Kabbalah teaches that sparks of God’s light are hidden deep within us and every other created thing. Einstein’s seminal equation E=mc² says every seemingly solid particle in our universe is actually pure energy. The correspondence is unexpected and intriguing… This lecture by Adam Daniel explores God, soul, and science, inviting students to recognize the infinite creative potential inherent in themselves, and in everything.

Saturday September 26, 2009, 12:00 PM – 2:00 PM
The Enlightened Path Center
74-140 El Paseo, Suite 1
Palm Desert, CA 92260
Admission: $20.00

More information is posted at this blog’s Events page.

Hope to see you there!

Add a comment »

22 Jul

Pillars of Creation

In Essays by poeticinterconnections / July 22, 2009 / 3 Comments

One of this blog’s first posts, Indra’s Net and the IGM, described a surprising correspondence between Mahayana Buddhist myth and actual findings in cutting-edge cosmology—the branch of physics exploring the creation of our universe. The post ended with this question: What happens when metaphors become measurables?

Subsequent posts have also explored the implications of modern science seeming to agree with ancient spirituality. Are these simply poetic interconnections, or might creative intuition deserve the same practical respect we give objective observation in decoding our world?

Today I found a particularly enchanting example of this question:

In Kabbalah, Jewish mysticism, God is described as having 10 characteristics. These characteristics are called sefirot—Hebrew for ‘jewels’. The sefirot are arranged in three vertical pillars, as illustrated in this diagram, courtesy of Sunrise magazine:


As indicated in the diagram, the three pillars have names: Mercy, Judgment, and Harmony. In creation, these become stations through which God’s generative energy travels as it descends from heaven to Earth. Helping along the miraculous transformation from pure spirit to physical matter, each pillar contributes the quality for which it’s named. The resulting creation is thus balanced and complete: mercy and judgment, harmonized.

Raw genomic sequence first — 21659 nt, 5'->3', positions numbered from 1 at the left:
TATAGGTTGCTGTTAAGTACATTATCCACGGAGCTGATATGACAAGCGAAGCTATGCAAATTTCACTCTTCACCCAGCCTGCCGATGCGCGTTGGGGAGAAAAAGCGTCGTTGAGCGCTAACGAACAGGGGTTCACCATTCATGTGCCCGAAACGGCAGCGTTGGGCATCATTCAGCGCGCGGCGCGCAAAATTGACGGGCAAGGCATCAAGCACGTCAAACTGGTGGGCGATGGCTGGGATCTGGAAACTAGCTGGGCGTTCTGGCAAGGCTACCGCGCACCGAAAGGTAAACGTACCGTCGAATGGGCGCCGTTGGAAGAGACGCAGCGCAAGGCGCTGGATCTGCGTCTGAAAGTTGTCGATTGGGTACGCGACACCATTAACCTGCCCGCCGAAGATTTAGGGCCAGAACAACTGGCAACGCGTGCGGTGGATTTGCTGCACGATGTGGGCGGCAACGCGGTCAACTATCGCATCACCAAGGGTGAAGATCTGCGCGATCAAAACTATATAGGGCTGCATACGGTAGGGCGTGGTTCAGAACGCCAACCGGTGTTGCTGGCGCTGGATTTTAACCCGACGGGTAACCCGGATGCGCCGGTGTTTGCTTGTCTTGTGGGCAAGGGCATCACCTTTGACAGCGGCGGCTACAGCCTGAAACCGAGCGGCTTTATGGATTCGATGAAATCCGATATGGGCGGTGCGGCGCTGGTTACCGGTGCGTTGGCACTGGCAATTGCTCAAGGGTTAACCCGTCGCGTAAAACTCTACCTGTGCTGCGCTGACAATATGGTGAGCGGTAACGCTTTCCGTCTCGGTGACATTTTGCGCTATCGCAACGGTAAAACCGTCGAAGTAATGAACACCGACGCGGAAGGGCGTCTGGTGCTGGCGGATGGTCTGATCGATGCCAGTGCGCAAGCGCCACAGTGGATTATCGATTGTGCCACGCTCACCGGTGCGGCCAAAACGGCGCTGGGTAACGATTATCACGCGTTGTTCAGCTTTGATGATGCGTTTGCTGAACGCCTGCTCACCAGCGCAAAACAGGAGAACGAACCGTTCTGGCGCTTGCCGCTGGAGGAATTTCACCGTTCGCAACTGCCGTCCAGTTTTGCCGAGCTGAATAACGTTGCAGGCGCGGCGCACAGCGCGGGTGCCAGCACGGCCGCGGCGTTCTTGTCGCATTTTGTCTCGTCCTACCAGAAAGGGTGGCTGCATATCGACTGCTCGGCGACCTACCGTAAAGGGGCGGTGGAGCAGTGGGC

The pillars can be thought of as factories, using divine light as their raw material, producing and refining everything we see and touch.

Contemporary cosmology also offers an explanation for how creation occurs, and it also involves factories of sorts—in this case, stars.

Stars are made of highly pressurized clouds of hydrogen gas and galactic dust. As a star forms, its hydrogen atoms collide, fusing into helium. The helium atoms then collide, fusing into carbon and oxygen. A cascade of collisions and fusions continues, as elements combine to form heavier elements, and heavier elements, etc. Eventually the weight and energy of all these chemical elements cause a star to become so pressurized it explodes, blasting the elements it’s created deep into space, where they eventually coalesce into new stars, planets, and people.